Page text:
Luna’s Call – Void

Luna’s Call are incredibly thought provoking and complex with their second album, “Void.” Merging the likes of Opeth meets Cynic, there are tons of jazzy riffs, crushing growled vocals opposing soft, harmonized cleans, and a roller coaster ride of paces that keep listeners on edge with every track. The opening track pretty much sums up what to expect from these U.K. musicians- Dream Theater-esque progression (minus keyboards) with very jazz laden technical riffs that would make fans of groups like Obscura proud and a relatively clean production so nothing is buried and everything can be enjoyed. On tracks like ‘Signs’ the evidence of the Opeth influences can really be seen, although the spacier interludes definitely feel like some Ihsahn influence in there too (on the prog side, not the black metal side). The track is dense and a lot of digest with so much going on, so be prepared.

The longer pieces like ‘Solar Immolation’ can tend to drag out a bit, but Luna’s Call make it as progressive as possible, bouncing back and forth between the more aggressive and softer tones to keep listeners interested. If one can stay hooked for that track, then the rest of the album should come easy. The softer pieces like ‘Enecladus…’ are the more interesting ones on “Void.” Completely devoid of death metal elements, the haunting vocals really shine, making it probably one of the top tracks on the album, and bringing one back to nostalgic days of progressive death metal with an album like “Ghost Reveries.” While not as all over the place as some of the longer tracks, there are still plenty of jazzy elements that present tons of twists and turns on the ear so it doesn’t feel like one long repeated riff all the way through. Even heavier tracks like ‘In Bile They Bathe’ which is probably the fastest on the album, feature varied moments a lack of any softness. For those who like more aggressive tones, this is for them.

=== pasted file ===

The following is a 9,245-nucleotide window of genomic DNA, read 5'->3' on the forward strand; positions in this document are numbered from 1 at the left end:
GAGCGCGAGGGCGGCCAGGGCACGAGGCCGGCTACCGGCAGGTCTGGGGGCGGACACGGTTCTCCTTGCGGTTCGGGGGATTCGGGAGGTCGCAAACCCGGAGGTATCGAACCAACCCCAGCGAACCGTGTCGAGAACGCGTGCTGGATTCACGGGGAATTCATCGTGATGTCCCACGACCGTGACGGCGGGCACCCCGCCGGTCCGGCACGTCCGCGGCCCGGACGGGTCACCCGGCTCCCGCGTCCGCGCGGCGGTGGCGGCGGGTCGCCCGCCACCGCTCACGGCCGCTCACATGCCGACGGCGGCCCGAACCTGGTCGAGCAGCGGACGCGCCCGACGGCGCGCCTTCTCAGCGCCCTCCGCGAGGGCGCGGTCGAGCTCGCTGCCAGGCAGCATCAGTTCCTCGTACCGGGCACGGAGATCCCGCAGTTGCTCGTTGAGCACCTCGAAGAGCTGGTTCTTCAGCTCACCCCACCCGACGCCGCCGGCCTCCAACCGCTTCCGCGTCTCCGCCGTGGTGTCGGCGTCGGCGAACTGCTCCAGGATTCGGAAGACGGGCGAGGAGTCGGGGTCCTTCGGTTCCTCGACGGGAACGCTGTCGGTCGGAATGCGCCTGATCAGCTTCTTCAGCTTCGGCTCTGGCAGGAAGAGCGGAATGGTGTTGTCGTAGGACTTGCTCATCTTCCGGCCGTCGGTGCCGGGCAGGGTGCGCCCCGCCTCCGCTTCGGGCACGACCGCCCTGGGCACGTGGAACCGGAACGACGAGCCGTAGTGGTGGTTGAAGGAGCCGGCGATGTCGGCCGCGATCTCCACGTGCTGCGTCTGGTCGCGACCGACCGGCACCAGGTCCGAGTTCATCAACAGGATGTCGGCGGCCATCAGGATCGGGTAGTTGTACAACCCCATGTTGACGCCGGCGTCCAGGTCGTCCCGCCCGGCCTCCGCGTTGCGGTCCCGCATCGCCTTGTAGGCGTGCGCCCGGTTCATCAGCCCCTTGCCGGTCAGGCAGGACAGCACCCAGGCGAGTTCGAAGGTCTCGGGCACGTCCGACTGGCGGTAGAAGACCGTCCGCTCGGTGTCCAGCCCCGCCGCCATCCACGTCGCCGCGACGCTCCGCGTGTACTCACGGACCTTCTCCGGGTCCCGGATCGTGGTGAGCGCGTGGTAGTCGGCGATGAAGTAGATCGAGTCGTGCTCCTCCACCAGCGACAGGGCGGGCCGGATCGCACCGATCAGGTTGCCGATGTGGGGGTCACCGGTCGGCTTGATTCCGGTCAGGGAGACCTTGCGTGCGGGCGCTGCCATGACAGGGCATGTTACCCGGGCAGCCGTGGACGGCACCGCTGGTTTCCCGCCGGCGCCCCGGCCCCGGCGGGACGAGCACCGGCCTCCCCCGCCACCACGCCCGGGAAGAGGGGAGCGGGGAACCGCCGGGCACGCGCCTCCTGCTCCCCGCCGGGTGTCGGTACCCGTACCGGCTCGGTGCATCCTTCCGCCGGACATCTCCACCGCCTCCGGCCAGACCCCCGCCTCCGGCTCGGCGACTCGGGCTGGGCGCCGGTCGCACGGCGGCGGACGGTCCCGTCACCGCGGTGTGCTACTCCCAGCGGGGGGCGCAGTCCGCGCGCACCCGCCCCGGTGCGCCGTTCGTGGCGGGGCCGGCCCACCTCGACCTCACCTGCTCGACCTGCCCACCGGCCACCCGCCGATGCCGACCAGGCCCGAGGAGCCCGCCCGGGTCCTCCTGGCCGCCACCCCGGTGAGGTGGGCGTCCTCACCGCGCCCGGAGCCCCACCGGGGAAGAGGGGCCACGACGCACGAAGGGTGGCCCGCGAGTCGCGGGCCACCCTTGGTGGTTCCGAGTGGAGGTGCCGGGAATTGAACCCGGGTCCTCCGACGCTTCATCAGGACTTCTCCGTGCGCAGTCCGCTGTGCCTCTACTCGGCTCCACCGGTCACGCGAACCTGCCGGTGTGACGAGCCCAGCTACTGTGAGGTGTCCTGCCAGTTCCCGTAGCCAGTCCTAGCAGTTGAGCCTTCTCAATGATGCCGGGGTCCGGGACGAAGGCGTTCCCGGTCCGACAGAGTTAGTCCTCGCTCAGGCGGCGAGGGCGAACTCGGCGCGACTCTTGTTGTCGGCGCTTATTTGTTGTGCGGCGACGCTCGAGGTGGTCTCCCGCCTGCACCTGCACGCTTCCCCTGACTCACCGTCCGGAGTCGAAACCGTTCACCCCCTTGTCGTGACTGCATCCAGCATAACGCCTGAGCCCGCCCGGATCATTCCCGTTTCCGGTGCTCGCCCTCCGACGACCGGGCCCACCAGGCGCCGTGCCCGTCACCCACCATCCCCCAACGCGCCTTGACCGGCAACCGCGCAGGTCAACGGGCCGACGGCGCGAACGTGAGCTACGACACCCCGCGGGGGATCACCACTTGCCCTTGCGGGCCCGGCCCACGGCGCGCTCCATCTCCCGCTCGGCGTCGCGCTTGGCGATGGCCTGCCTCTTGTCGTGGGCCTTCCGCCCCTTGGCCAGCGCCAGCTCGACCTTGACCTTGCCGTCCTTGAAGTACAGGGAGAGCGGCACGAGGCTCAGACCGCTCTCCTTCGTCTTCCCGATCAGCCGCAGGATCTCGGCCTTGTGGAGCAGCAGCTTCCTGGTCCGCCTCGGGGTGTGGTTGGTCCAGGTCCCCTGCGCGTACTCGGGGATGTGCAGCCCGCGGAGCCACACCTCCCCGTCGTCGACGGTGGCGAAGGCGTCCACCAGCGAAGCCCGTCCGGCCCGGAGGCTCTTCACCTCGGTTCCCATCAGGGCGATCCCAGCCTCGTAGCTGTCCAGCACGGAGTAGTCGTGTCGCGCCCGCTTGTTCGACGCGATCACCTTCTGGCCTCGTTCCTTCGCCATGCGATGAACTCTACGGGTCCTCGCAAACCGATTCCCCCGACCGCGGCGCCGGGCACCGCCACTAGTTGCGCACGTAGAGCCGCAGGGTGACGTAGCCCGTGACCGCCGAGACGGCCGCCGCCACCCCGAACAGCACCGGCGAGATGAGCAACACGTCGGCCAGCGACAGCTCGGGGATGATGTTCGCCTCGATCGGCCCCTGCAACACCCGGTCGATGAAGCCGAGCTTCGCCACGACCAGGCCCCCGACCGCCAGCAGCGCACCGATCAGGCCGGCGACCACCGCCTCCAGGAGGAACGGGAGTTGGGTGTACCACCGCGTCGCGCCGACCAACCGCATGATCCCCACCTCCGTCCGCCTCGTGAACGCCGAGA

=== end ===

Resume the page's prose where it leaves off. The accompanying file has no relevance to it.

It is very hard to find much fault in this album. Even the simple instrumental of ‘Silverfish’ is catchy though it lacks the vocal hooks of a previous track like ‘Enceladus And The Life Inside’ And though the closing ‘Fly Further Cosmonaut’ is not the grand epic one might be looking for, it has some very memorable riffs and builds well on itself- starting out slow and then explodes into the heavier sections later. Overall, Luna’s Call is one to watch for if one is looking for the likes of groups like Ne Obliviscaris, mid era Opeth, or even the last Cynic album. Prog takes a lot to do it right, and Luna’s Call hit that nail right on the head. Their technical prowess is interesting enough and though they pull a lot of influence from their predecessors, they structure their music in a manner that doesn’t feel like a rip off of any one group. True, there are some ‘weird moments’ such as jazz breakdown in the middle of ‘Fly Further Cosmonaut’ but it works well as the perfect build up to the death metal driven moments. Definitely worth checking out if one likes epic, drawn out metal.

4.5 / 5 STARS 

Self released
Reviewer: Colin McNamara

Nov 12, 2020

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Luna’s Call – Void

review Luna's Call - Void

1. Merced’s Footsteps
2. Signs
3. Solar Immolation
4. Enceladus And The Life Inside
5. Locus
6. In Bile They Bathe
7. Silverfish
8. Fly Further Cosmonaut


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